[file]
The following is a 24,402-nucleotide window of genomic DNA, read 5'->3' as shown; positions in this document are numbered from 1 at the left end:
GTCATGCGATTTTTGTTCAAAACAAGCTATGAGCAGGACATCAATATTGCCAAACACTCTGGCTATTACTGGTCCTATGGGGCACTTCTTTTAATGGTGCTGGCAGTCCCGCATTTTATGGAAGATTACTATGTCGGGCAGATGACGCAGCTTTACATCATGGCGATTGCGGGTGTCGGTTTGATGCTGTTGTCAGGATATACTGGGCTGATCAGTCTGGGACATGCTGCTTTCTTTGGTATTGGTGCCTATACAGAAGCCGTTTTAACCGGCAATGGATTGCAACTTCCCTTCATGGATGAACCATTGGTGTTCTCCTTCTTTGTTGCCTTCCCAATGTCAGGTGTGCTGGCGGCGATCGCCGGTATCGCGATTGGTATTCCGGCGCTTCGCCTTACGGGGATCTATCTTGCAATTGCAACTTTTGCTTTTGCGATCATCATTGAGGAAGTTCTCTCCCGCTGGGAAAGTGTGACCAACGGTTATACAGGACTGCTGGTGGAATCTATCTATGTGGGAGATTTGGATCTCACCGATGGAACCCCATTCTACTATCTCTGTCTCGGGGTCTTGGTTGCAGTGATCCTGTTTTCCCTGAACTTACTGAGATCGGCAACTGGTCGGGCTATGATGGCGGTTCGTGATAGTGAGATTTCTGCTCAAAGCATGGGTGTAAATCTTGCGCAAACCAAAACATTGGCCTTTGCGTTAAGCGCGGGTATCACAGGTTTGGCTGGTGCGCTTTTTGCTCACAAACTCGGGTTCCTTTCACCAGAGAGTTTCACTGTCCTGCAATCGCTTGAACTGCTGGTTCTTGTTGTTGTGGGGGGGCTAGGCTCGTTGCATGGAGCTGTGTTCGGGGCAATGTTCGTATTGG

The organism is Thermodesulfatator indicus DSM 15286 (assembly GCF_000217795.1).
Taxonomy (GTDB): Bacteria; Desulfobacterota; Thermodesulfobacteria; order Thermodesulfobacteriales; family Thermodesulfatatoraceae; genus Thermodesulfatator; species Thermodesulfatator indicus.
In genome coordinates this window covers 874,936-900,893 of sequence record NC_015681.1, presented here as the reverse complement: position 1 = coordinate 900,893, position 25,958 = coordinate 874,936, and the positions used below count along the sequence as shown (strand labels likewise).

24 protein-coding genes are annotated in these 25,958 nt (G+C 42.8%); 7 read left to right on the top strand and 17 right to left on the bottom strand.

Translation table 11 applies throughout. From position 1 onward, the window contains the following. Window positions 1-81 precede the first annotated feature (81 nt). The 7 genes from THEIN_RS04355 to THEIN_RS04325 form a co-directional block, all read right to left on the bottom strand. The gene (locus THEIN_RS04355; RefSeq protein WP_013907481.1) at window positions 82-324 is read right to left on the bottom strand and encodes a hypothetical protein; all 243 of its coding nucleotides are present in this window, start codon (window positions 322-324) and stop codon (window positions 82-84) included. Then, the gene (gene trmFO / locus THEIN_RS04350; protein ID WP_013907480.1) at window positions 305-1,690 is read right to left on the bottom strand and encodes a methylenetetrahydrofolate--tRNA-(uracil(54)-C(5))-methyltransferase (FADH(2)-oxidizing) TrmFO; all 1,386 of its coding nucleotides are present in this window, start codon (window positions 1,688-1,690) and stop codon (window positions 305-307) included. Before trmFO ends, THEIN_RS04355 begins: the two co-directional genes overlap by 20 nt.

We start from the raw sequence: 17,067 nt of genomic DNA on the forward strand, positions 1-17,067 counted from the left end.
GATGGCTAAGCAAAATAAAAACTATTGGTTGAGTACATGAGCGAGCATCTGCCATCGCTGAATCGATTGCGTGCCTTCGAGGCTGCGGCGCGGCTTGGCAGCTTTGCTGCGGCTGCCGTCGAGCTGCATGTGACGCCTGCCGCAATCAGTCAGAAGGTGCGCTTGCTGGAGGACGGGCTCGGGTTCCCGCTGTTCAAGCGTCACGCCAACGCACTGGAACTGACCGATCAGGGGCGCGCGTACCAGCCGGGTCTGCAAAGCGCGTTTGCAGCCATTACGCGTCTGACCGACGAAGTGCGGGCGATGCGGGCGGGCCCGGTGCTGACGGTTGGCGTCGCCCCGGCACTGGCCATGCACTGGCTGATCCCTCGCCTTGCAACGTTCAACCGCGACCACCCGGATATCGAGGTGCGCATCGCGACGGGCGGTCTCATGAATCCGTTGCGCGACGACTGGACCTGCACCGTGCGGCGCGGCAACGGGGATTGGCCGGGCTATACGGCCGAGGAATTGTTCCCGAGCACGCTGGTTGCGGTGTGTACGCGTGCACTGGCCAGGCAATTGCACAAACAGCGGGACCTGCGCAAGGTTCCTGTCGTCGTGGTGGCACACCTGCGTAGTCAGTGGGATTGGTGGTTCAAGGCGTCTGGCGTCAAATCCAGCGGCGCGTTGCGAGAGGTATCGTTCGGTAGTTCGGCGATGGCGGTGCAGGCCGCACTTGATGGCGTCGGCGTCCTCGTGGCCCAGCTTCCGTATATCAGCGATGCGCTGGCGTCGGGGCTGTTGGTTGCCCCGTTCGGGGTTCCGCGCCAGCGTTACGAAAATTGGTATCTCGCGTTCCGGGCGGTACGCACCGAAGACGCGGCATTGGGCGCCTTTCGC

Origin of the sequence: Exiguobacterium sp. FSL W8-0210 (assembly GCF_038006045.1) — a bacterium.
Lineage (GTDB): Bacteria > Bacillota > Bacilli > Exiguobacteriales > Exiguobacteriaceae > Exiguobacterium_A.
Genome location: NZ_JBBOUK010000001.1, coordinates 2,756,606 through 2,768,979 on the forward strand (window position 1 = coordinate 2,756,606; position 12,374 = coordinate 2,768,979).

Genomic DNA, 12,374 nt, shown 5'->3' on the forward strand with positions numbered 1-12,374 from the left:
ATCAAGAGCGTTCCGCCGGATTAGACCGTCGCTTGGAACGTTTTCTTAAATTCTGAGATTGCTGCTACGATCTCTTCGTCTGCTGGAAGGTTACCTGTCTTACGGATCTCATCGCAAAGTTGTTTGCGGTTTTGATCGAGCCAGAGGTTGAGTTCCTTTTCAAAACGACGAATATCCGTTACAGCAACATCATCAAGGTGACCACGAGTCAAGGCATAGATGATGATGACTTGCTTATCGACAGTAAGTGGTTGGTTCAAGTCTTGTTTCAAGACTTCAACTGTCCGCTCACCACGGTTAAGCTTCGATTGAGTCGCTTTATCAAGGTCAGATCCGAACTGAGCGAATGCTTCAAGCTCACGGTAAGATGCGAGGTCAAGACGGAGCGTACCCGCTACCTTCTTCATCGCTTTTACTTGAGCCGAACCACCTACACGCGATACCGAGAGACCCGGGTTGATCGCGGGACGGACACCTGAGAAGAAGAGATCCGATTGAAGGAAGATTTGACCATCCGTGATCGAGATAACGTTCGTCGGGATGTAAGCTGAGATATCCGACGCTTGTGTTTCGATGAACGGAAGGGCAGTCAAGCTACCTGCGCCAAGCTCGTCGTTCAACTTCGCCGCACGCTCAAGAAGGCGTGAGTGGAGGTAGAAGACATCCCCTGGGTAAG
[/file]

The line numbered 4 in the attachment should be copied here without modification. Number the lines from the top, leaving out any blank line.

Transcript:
Taxonomy (GTDB): Bacteria; Desulfobacterota; Thermodesulfobacteria; order Thermodesulfobacteriales; family Thermodesulfatatoraceae; genus Thermodesulfatator; species Thermodesulfatator indicus.